Forever Strong

Forever Strong


Rick Penning (Sean Faris) is a bad-boy rugby player. When life on the edge lands him in jail, prison ward Marcus Tate (Sean Astin, Lord of the Rings) offers him a chance to get back into the game by playing for long-time rival team, Highland Rugby. Reluctantly, Rick joins the team where he has to adopt gruelling training schedules and a unique code of conduct that Highland's legendary coach Larry Gelwix (Gary Cole) demands. Gelwix is a real guy and the film is based on his coaching philosophies.

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Flicks Review

Rugby is an exotic sport in the United States where its rarity can be molded to fit the needs of almost any parable. New Zealanders familiar with the rucking and post-match debauchery of First XV munters will find the saintly aura affixed to our national code in Forever Strong somewhat disconcerting.

This is a two-toned inspirational sports film, in which characters are either models of abstinence, sobriety, charity work and fair play, or Quaalude-scoffing psychopathic cheats. For an indie-budget production the rugby scenes are on par with a bottom-of-the-table provincial match, but despite the simplifications this morality tale should play well with parents.... More

This is easily the best film about rugby I’ve caught on the big screen. That's because flicks about rugby are rarer than midget locks – making this the only film about rugby I’ve seen.Hide

The Peoples' Reviews

Average ratings from 20 ratings, 22 reviews
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My friend was on the Highland Highschool Rugby Team and he told me that most of these events are true, but a lot of them are from different years and almost no original names were used. An interview with the coach verified this. It played out with the same plot as any other sport movie. Still, it was a good movie, albiet predictable. But why is everyone upset about the Haka and the New Zealand All Blacks? Unless something was incorrect, like mispronounced words or something, I think that... More there should be no reason to not use a war dance to pump up for a game. And Highland dominates as much as the All Blacks do in their league.

I would have rated 3.5/5 stars, but I bumped it up because my friend was on the team. Hey, I can show a little favoritism, can't I?Hide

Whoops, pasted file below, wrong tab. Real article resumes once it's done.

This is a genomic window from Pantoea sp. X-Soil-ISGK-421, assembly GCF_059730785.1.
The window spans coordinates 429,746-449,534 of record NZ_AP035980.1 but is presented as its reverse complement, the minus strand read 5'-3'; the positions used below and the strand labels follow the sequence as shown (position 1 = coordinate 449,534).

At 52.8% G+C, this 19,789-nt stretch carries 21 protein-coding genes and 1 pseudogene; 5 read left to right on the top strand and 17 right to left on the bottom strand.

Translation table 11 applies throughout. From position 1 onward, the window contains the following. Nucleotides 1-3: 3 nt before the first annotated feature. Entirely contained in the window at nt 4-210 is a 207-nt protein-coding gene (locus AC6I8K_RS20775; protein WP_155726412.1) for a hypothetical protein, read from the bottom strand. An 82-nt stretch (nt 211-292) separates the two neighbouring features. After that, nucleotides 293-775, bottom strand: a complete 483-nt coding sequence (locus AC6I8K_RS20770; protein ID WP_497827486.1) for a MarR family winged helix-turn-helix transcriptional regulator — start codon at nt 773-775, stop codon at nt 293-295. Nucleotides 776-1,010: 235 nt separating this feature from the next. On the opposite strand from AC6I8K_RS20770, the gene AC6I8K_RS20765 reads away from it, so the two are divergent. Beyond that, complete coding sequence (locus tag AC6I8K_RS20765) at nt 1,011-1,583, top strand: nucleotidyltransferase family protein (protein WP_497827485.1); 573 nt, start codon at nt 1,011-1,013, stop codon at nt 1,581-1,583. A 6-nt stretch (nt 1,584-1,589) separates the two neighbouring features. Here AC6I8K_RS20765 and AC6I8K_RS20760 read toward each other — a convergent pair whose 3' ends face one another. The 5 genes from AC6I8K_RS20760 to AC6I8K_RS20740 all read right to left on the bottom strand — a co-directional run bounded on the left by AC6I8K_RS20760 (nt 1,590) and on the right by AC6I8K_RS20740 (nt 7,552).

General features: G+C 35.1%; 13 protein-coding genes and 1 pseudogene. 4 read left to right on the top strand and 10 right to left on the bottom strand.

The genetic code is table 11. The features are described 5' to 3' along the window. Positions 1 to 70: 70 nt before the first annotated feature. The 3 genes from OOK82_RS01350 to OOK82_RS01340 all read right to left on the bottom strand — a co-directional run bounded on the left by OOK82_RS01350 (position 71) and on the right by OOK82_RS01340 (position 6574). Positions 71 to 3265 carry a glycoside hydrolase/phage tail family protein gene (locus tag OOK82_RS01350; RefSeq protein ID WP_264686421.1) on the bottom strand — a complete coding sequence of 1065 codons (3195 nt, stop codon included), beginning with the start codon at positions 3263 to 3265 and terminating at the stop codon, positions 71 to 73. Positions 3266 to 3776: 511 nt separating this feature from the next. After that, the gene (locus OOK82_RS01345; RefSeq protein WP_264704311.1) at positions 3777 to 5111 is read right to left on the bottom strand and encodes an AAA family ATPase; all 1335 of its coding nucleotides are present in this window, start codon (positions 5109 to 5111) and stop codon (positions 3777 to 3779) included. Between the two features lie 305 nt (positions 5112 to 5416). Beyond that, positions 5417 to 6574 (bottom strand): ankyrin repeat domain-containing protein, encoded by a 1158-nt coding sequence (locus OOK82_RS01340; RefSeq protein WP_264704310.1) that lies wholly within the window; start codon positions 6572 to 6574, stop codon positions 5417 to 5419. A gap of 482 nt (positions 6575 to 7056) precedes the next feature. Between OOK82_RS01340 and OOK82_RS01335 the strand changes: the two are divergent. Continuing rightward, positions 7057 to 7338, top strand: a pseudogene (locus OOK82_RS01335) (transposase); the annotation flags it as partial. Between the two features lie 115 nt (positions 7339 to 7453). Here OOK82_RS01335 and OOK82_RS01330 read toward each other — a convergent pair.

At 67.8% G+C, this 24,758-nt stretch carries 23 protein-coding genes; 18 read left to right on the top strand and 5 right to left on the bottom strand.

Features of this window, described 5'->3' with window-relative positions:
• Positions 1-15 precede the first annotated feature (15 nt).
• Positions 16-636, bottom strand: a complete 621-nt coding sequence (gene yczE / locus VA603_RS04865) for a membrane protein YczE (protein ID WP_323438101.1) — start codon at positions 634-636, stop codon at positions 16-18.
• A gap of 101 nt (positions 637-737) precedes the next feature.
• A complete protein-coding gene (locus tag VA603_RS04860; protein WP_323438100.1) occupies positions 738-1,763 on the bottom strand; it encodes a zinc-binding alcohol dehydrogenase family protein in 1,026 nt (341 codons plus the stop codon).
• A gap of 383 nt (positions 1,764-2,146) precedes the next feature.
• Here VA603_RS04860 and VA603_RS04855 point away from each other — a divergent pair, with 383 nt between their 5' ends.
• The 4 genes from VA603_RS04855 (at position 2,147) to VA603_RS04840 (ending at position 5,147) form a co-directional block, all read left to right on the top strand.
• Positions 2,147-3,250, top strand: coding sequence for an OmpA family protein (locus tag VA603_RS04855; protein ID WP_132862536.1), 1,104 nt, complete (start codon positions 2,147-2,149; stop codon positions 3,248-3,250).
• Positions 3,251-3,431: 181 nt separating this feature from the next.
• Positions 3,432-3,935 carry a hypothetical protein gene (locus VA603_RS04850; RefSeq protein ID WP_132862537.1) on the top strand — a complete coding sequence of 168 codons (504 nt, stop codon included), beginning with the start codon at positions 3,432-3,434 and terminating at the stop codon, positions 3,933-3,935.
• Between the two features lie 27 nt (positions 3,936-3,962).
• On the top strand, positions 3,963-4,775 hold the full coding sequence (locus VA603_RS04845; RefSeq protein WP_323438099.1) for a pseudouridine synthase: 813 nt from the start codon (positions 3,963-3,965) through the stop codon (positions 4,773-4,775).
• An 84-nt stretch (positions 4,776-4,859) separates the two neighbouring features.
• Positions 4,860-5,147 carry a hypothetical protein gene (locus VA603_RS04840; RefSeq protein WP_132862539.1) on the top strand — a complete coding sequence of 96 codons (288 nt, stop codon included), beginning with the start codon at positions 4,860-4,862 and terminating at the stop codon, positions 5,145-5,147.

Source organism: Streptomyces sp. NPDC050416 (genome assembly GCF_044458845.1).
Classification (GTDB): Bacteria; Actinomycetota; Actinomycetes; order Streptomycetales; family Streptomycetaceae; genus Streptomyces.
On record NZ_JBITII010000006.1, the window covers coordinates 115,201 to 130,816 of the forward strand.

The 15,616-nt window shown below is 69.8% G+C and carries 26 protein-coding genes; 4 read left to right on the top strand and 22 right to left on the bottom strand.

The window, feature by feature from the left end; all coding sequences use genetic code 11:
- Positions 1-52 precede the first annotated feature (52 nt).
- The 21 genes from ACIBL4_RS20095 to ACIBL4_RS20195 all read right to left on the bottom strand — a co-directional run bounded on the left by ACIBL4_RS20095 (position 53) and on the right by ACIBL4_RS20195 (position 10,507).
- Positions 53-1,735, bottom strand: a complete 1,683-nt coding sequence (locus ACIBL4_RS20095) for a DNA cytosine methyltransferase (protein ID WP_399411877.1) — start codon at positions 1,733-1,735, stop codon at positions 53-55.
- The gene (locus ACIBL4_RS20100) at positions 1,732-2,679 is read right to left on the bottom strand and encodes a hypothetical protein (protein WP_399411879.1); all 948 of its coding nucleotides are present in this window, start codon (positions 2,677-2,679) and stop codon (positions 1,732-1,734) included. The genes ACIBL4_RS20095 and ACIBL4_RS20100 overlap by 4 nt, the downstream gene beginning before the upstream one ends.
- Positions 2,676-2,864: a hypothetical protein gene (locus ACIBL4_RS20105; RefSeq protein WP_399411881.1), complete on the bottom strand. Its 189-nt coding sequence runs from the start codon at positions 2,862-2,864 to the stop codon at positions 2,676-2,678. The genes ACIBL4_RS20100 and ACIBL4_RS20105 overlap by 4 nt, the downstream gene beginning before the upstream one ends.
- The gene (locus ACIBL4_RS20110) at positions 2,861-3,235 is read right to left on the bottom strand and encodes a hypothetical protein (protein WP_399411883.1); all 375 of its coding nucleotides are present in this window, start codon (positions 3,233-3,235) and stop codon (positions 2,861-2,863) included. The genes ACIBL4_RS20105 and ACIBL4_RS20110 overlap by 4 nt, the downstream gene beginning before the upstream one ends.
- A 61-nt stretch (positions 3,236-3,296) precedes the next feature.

It is interesting to note people complaining about the use of the haka in this film. Are they aware that the actual highland rugby team have been performing the haka for 20+ years now? It has become part of their culture also. This started as the coach was taught rugby by coaches from NZ and they brought it with them. I think it is great to see our culture being embraced by others around the world. We need more of it if it is to survive and even thrive.

This is a movie I enjoy, though I do... More see it's flaws. Yes the rugby scenes might be compared to our provincial games, but remember this is High School rugby, in a country who only have a small pool for competition.Hide

you guys dont even know what you are talking about this movie was ficken amazing had to be the best movie i ever seen in my entire life...the star rating may only go to 5 but i give it a 10 it was that good

It sickens me to hear that an American team are going around performing the Haka and drawing Koro patterns on their arms in a black marker.

The Haka is a traditonal Moari war dance ...yeah MOARI meaning America has NO RIGHT to perform it. No right.

Truly disgusting.

LOVED seeing my culture on the big screen, the world stage! Big ups, its a great story to be told! Lighten up reviewers, we have one of the most unique cultures - share it with the world!!!!!!

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The Press Reviews

29% of critics recommend.
Rotten Tomatoes Score. More reviews on Rotten Tomatoes

  • This inspirational sports drama unfolds in such generic fashion that it feels contrived more often than it rings true. Full Review

  • The movie is well shot and edited, the rugby scenes are enjoyable (if likely puzzling to the uninitiated) and "Strong's" earnestness excuses at least some of its predictability. Full Review

  • A mawkish drama hobbled by a thoroughly unpleasant and uncharismatic lead performance. Full Review

  • In the end, the film becomes emotionally gripping with its interest in the human condition - a universal exploration through specifics. Male aggression - when properly channelled - doesn't have to be destructive. Full Review

  • The performances are credible across the board, excessive sentimentality is largely avoided, and the sequences devoted to rough-and-tumble rugby match-ups are expertly shot and edited. Full Review